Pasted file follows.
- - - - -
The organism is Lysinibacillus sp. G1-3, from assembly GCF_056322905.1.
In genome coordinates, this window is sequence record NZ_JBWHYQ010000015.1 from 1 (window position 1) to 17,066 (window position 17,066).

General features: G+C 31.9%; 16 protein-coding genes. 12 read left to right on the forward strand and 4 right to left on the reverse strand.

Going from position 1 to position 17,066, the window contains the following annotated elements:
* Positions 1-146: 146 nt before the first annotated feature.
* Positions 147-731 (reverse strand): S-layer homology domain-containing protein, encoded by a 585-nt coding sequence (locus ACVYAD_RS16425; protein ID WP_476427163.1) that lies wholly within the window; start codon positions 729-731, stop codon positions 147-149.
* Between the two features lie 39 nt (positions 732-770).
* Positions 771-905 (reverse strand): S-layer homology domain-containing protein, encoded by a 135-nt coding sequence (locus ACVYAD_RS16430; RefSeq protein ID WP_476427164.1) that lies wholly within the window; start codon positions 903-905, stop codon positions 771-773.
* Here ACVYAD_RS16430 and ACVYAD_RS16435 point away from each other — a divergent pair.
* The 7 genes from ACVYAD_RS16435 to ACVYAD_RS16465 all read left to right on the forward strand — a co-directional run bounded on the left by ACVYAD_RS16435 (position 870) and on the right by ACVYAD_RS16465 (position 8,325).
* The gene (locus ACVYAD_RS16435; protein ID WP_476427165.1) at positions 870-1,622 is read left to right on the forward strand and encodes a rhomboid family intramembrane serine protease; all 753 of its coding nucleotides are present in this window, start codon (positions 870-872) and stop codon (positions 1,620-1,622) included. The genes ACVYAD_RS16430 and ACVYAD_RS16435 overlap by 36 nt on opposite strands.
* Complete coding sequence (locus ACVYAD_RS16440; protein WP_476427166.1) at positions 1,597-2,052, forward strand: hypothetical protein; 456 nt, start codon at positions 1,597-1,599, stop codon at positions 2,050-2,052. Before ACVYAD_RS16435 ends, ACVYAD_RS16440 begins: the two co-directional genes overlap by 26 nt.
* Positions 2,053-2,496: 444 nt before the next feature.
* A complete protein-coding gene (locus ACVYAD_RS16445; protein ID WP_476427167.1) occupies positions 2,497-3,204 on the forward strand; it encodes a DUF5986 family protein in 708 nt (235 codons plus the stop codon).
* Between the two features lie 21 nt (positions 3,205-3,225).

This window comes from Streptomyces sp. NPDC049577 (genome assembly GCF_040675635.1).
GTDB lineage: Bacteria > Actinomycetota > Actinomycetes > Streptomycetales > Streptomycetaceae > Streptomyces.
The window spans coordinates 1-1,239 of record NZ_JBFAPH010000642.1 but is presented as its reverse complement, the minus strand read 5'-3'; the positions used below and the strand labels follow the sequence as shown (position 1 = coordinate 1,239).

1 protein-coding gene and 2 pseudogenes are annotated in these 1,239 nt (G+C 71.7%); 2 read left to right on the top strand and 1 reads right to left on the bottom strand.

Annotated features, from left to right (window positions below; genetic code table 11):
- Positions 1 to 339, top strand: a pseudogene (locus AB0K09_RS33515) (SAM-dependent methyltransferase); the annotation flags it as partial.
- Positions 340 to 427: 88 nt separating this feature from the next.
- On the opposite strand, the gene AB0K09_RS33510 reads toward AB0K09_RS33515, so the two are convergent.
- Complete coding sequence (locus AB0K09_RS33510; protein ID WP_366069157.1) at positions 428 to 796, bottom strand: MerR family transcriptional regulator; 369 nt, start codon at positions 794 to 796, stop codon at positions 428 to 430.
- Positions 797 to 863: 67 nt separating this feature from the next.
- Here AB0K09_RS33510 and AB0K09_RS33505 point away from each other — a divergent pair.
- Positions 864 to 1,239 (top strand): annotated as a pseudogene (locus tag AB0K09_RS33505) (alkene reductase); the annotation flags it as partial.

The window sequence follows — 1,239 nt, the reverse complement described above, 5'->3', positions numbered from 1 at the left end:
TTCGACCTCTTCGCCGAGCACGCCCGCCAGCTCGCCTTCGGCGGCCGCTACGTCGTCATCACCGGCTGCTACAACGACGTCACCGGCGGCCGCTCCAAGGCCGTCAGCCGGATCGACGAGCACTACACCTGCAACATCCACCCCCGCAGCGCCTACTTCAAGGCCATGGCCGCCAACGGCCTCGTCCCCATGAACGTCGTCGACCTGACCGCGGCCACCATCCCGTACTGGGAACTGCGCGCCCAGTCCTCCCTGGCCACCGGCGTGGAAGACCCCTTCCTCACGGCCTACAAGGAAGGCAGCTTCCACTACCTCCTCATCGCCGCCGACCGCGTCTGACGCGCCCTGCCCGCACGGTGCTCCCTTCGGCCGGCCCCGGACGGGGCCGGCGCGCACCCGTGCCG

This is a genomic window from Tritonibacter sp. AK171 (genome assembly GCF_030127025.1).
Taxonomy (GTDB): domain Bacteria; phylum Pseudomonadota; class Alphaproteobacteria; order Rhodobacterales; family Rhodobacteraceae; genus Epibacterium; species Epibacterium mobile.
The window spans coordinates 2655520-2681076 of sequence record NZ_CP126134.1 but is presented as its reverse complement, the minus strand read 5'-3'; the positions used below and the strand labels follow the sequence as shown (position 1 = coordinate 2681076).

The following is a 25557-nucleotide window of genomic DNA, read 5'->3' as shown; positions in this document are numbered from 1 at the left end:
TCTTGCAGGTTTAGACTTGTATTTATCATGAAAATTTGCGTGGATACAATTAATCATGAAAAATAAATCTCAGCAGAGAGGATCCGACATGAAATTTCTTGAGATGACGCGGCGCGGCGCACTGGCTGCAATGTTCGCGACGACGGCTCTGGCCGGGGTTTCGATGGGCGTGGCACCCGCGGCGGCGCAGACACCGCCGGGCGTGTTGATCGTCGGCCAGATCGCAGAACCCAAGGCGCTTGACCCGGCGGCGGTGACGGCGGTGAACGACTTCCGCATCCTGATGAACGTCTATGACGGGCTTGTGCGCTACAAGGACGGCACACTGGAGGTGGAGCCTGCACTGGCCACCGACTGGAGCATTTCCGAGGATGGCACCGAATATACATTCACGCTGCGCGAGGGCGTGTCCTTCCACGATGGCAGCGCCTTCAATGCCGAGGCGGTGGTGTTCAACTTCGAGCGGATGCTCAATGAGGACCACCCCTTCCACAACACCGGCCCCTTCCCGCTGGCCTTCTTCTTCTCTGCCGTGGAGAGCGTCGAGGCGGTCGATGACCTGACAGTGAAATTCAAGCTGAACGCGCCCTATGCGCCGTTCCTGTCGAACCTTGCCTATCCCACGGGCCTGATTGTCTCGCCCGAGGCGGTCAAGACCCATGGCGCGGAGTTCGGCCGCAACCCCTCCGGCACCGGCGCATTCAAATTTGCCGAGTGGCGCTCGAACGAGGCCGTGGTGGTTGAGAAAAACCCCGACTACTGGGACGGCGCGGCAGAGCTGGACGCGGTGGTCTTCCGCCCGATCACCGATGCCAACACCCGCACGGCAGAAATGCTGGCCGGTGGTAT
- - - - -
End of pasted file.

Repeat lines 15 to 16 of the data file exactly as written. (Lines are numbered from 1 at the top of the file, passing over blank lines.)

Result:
* Between the two features lie 21 nt (positions 3,205-3,225).

This window comes from Streptomyces sp. NPDC049577 (genome assembly GCF_040675635.1).